Amsterdam is a beautiful, perfect cycling city. I escaped to it last week for a couple of days of work, savouring the sensation of emerging from Centraal station into the busy bike-filled streets. Complimenting everyone I met on the wonderful atmosphere for cycling, I mentioned the stark contrast between it and London. Cycling in London is, as a wise person once wrote, a contact sport. The friendly, clever international bunch of people that I was with shuddered visibly at the prospect of it. London, they concluded, was the worst place they could think of to cycle.
For a few days on returning from Holland I wallowed in the unpleasant contrast, stuck in a dream of cobbles, canals and those Dutch bike locks that render the bike immobile, but not immovable. Despite Boris Bikes and emerging proper bike lanes rather than lines of blue paint, this city presents a formidable challenge to anyone with the temerity to want to ride around it.Yet London is my city, and I cycle in it most days, and have done since I was able to. Something is missing from this picture.
The other day I was happy to find a copy of Jon Day’s Cyclegeography. It has been a serendipitous find. An account of his time as a bicycle courier, it is is a sort of Waterlog for London cycling. He describes with vivid energy the flow and challenge of the British capital from a bike. The tiny openings just a handlebar wide, lunatic weaving through traffic. The sudden space and vantages of the city’s bridges. It also lifts the lid a little on the life of a courier, which sounds as mental as I’d always imagined it to be. At one point I though that might be my dream job, were I a millionaire and had no need to worry about actually making any money. It is a terribly hard way to earn a living.
One of the reasons I’ve enjoyed the book so much is what he describes is so similar to most of my lifetime’s bike riding. Yes, I’ve done some wonderful rides in southern Africa, the Outer Hebrides, Belgium and all over England, but most of the time it;s the daily grind into central London. I first started cycling properly to ride to school each day, a hateful ride along the pavement next to the North Circluar Road. One day aged 15 my wheel drifted into the guard fence and I found myself on the floor covered in cuts and very confused. With traffic rushing past there was little to do but get back on a wobble to school where I showed off scabs all day. When I started at Lonely Planet I rode over Muswell Hill and Highgate to Kentish Town, those rides bringing my first dust-ups with Highgate West Hill, still the great Alp of the imagination of the north London rider along with it’s haunted neighbour, Swain’s Lane. Invariably I ride in rush hour, with everyone else, with vans and trucks for company, trying to ignore how vulnerable I am in comparison to them.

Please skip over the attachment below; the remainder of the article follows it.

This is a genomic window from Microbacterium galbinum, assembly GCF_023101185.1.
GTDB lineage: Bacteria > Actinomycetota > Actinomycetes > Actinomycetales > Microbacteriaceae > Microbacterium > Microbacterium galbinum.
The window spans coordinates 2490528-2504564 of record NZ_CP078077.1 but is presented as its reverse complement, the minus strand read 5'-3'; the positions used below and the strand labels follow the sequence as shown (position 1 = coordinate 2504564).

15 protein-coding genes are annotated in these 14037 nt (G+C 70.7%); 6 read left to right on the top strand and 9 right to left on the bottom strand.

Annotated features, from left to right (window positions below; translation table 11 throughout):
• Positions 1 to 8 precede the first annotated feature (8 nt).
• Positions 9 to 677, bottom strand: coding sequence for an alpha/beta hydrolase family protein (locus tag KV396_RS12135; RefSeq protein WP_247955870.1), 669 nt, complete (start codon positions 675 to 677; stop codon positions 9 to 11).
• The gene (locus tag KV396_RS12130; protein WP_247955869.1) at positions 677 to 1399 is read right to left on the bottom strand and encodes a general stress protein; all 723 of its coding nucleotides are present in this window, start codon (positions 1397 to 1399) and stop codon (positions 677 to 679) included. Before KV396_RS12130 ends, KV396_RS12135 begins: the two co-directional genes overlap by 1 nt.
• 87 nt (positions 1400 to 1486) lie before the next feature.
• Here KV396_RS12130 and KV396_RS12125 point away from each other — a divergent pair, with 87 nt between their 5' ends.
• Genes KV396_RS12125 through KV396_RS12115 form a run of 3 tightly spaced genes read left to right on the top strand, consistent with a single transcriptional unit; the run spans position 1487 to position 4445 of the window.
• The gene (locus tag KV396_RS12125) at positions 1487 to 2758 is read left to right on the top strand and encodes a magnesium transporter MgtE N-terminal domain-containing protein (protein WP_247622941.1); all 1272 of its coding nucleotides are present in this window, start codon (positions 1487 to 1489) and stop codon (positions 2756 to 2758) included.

It was these formative experiences that helped me to retain my sanity during endless rides to and from Gunnersbury earlier this year. Finchley – Golders Green – Cricklewood – Willesden – Harlesden – Acton. Through the rush hour. A candidate for the worst ride in the world if ever there was one, six times a week for three months. Hugging the gutter and dodging the potholes for 14 miles of traffic-choked suburban drear. I stopped doing the Gunnersbury run soon enough to retain some residual curiosity about the areas I passed through, not least the former Greyhound land of Queen’s Park, enough that Iain Sinclair’s London Overground gripped me as he trudged from one station on the ‘ginger line’ to another, passing from Willesden to Cricklewood with the same grey-faced horror/wonder that I had every day.
But I’m no courier. Jon Day’s tales of alleycat races across the city and a strange community of single-speed outsiders were glamorous and exciting, but never my world. Nor is the weekend club rider’s. Cycling in London is a solo pursuit. There’s no room for a partner or a conversation. Every other cyclist is out for the same patch of space that I am, so head down nudgey-nudgey beats the camaraderie of rural rides. It’s also one that introduces you pretty quickly to the reality of the city. I’ve owned (by a quick tally) nine bikes in my life. Three are under lock and key right now. The other six were all stolen in London. All locked up at the time. There are thieves and bad people, and they’ll have your stuff. Switch your wits on.
With traffic, lights, potholes and omnipresent danger, weekly miles are hard-won. My friend who lives in Wiltshire once expressed envy at the ease at which a commuter knocks out such a distance while making no impact on home life. He then hopped on this bike and rode off to the Cotswolds, or Salisbury Plain, or some other idyllic country spot. But I don’t want what he has either. I am hooked on the hard-to-explain delights of riding round home.